Monday, 11 January 2016

Film adaptation: And Then There Were None

This 3-part BBC adaptation is one of the most faithful novel adaptations I've seen in a while, which I was glad about as Christie's plots are so carefully and intricately thought out that tinkering with them generally makes them less effective. There was a surprisingly star-studded cast considering it was something I'd seen no advertising for (or maybe it's been out there but I just haven't seen any), including Charles Dance, Aidan Turner and Miranda Richardson, as well as Burn Gorman (another, less well-known face from Game of Thrones) and Anna Maxwell Martin.

The scenery of the island was wonderfully bleak and atmospheric, with the intentional contrast of the modern mundanity of the house itself as effective as in the novel. Seeing it all visually for me accentuated the characters' gradual descent into a kind of stress-induced madness, especially, although it might sound odd, in the women. I hadn't really thought about it before, but it seems rare to see middle or upper class women in period dramas in any state other than well-dressed and composed, so seeing the convention of decent dress and presentation gradually break down was very interesting.

In terms of changes, the largest one perhaps was a change from the solution to the murders being a found manuscript in the book to a live confession in the series, which does make sense as being more dramatic and easier to show in visual media. The crimes committed by the 10 guests were also changed for the most part, in a way that made them feel more deliberate and in many cases more violent. My own feeling is that this wasn't strictly necessary, but perhaps it does make the viewer less sorry to see them die as they are more culpable themselves.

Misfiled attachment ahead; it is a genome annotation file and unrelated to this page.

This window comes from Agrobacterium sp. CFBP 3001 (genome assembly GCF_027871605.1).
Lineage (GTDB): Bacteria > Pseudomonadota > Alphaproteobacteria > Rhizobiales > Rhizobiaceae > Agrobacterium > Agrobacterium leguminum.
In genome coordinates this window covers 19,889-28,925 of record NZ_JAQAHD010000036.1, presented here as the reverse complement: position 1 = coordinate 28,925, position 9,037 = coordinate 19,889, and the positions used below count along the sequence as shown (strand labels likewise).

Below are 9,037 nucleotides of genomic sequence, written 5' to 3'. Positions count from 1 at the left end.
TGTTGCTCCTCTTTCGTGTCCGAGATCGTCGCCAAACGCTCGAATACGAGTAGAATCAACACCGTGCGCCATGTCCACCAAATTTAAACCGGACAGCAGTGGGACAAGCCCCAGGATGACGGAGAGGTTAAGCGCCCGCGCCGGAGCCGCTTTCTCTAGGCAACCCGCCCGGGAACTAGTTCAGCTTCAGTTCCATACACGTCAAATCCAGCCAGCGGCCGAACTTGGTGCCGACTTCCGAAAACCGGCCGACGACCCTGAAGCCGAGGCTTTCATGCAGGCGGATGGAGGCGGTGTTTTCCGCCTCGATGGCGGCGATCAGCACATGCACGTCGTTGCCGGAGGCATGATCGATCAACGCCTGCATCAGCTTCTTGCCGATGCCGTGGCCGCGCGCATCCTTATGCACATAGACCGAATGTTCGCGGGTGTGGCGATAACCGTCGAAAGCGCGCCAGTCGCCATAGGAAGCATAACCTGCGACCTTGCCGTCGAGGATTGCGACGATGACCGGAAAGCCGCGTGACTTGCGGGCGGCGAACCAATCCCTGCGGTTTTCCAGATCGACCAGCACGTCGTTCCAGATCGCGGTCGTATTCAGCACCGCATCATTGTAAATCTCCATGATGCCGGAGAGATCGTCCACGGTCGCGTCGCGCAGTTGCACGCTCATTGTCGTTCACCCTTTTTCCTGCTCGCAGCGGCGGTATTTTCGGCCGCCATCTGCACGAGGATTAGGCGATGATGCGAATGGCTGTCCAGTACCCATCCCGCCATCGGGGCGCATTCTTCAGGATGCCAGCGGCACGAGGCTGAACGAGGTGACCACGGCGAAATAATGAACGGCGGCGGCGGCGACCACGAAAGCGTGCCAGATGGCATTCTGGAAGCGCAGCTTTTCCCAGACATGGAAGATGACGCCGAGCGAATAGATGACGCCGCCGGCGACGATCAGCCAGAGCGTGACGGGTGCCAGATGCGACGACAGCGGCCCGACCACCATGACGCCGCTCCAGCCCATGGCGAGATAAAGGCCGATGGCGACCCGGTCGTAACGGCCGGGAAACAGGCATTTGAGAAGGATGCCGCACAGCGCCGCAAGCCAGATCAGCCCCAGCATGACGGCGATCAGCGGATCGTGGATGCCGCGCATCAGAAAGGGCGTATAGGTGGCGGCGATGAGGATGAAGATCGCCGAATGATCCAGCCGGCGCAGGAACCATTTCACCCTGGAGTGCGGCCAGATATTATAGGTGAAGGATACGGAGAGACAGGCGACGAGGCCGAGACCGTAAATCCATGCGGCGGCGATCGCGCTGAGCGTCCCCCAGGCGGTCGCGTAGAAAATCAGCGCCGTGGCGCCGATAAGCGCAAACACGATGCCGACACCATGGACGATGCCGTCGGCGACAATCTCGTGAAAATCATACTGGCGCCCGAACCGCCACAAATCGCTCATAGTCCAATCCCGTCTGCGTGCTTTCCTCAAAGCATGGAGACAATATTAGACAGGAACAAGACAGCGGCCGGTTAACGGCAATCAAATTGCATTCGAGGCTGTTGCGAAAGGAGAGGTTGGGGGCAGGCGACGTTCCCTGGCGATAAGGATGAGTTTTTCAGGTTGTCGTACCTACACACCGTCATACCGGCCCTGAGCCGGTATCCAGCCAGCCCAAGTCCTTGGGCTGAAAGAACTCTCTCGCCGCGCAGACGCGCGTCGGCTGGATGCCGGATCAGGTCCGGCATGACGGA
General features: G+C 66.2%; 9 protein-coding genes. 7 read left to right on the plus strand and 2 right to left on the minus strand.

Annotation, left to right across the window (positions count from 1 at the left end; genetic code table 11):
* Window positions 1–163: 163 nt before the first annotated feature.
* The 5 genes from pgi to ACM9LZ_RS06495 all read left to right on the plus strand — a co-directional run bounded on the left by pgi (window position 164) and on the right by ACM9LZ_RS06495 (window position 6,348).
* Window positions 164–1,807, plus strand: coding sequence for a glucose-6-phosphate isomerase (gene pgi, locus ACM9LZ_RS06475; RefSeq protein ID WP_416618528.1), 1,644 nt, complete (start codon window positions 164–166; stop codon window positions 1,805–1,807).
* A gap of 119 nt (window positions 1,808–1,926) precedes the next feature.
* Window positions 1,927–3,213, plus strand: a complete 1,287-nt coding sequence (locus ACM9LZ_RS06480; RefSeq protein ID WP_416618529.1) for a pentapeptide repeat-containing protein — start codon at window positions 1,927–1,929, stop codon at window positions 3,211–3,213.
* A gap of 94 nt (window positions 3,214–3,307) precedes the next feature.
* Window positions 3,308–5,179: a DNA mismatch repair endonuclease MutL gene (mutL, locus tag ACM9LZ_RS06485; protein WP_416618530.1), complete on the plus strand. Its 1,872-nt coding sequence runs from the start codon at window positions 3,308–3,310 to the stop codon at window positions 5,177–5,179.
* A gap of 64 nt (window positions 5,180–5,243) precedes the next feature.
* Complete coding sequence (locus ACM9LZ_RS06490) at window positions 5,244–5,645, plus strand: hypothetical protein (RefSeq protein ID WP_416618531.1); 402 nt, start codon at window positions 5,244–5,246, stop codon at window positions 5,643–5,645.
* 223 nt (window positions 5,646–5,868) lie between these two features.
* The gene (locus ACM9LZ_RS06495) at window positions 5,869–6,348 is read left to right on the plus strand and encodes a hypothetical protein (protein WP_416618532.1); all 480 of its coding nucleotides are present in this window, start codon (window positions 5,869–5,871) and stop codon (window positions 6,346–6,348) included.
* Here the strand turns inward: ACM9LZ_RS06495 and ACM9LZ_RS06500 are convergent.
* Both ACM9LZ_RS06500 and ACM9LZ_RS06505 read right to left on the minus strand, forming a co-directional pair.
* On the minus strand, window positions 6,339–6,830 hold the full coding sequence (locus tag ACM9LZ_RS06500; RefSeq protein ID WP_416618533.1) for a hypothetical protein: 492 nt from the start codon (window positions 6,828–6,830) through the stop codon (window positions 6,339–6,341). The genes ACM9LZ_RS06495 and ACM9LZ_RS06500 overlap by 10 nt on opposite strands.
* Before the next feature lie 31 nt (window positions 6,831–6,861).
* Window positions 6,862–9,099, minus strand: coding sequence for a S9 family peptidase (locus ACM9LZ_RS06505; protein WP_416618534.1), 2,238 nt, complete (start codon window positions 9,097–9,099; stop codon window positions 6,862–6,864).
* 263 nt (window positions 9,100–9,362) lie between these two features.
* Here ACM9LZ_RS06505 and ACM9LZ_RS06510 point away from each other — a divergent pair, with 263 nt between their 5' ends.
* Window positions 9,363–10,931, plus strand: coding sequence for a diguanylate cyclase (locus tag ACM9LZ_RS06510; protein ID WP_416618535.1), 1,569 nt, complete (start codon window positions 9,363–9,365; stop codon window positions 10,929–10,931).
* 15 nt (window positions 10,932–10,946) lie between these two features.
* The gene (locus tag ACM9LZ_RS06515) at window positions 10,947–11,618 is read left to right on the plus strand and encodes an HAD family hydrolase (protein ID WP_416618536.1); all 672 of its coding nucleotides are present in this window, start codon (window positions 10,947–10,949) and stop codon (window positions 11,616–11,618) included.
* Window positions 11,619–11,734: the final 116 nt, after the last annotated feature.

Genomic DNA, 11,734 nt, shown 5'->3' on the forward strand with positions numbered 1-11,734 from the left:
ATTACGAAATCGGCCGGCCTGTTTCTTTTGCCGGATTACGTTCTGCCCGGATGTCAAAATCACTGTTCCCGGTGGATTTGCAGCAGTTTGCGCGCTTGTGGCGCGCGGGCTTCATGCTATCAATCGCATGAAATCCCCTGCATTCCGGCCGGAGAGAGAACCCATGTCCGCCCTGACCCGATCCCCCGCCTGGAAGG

Another common alteration to period adaptations that often frustrates me is the addition of sex where it's absent in the book, and this did take place here. I didn't actually mind it, however (and not only because Aidan Turner is very nice to look at), because the characters in question did have a sense of chemistry in the book, and their acting on it in the adaptation served to accentuate the sense of social boundaries and rules breaking down.

I hope I haven't accidentally given spoilers to anyone who doesn't know the story, but I will say it's definitely worth watching, and also reading.

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